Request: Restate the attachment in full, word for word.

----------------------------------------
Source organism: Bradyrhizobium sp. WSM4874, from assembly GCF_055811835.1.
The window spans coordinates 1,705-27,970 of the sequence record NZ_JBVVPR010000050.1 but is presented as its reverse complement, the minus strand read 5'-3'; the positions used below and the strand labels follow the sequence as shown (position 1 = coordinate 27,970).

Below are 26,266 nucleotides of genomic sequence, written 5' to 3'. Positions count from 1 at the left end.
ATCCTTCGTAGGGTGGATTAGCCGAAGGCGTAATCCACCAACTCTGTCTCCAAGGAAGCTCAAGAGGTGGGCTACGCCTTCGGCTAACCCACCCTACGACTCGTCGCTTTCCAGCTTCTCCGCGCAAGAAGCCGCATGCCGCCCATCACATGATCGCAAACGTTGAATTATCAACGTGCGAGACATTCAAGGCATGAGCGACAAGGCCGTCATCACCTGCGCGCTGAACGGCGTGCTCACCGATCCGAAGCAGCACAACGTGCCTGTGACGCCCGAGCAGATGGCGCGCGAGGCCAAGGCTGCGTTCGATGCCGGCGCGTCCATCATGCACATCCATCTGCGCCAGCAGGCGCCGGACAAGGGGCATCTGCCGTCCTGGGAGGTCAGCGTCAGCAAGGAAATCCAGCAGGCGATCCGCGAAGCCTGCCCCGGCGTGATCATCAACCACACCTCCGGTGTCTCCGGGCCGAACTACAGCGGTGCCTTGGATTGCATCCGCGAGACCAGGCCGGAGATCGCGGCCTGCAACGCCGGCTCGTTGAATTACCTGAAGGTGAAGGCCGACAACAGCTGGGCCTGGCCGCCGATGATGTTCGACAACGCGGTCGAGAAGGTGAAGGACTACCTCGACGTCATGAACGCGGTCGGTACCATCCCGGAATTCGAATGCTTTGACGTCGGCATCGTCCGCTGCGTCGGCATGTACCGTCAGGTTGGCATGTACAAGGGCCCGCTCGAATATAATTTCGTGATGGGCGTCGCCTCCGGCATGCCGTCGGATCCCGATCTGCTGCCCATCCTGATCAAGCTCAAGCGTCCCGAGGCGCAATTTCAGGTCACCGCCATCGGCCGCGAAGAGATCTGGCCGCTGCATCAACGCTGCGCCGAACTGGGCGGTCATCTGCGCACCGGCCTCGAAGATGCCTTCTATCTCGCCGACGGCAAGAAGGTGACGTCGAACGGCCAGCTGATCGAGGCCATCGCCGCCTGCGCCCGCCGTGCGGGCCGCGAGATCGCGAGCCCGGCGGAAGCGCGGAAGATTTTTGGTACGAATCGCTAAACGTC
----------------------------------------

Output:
Source organism: Bradyrhizobium sp. WSM4874, from assembly GCF_055811835.1.
The window spans coordinates 1,705-27,970 of the sequence record NZ_JBVVPR010000050.1 but is presented as its reverse complement, the minus strand read 5'-3'; the positions used below and the strand labels follow the sequence as shown (position 1 = coordinate 27,970).

Below are 26,266 nucleotides of genomic sequence, written 5' to 3'. Positions count from 1 at the left end.
ATCCTTCGTAGGGTGGATTAGCCGAAGGCGTAATCCACCAACTCTGTCTCCAAGGAAGCTCAAGAGGTGGGCTACGCCTTCGGCTAACCCACCCTACGACTCGTCGCTTTCCAGCTTCTCCGCGCAAGAAGCCGCATGCCGCCCATCACATGATCGCAAACGTTGAATTATCAACGTGCGAGACATTCAAGGCATGAGCGACAAGGCCGTCATCACCTGCGCGCTGAACGGCGTGCTCACCGATCCGAAGCAGCACAACGTGCCTGTGACGCCCGAGCAGATGGCGCGCGAGGCCAAGGCTGCGTTCGATGCCGGCGCGTCCATCATGCACATCCATCTGCGCCAGCAGGCGCCGGACAAGGGGCATCTGCCGTCCTGGGAGGTCAGCGTCAGCAAGGAAATCCAGCAGGCGATCCGCGAAGCCTGCCCCGGCGTGATCATCAACCACACCTCCGGTGTCTCCGGGCCGAACTACAGCGGTGCCTTGGATTGCATCCGCGAGACCAGGCCGGAGATCGCGGCCTGCAACGCCGGCTCGTTGAATTACCTGAAGGTGAAGGCCGACAACAGCTGGGCCTGGCCGCCGATGATGTTCGACAACGCGGTCGAGAAGGTGAAGGACTACCTCGACGTCATGAACGCGGTCGGTACCATCCCGGAATTCGAATGCTTTGACGTCGGCATCGTCCGCTGCGTCGGCATGTACCGTCAGGTTGGCATGTACAAGGGCCCGCTCGAATATAATTTCGTGATGGGCGTCGCCTCCGGCATGCCGTCGGATCCCGATCTGCTGCCCATCCTGATCAAGCTCAAGCGTCCCGAGGCGCAATTTCAGGTCACCGCCATCGGCCGCGAAGAGATCTGGCCGCTGCATCAACGCTGCGCCGAACTGGGCGGTCATCTGCGCACCGGCCTCGAAGATGCCTTCTATCTCGCCGACGGCAAGAAGGTGACGTCGAACGGCCAGCTGATCGAGGCCATCGCCGCCTGCGCCCGCCGTGCGGGCCGCGAGATCGCGAGCCCGGCGGAAGCGCGGAAGATTTTTGGTACGAATCGCTAAACGTC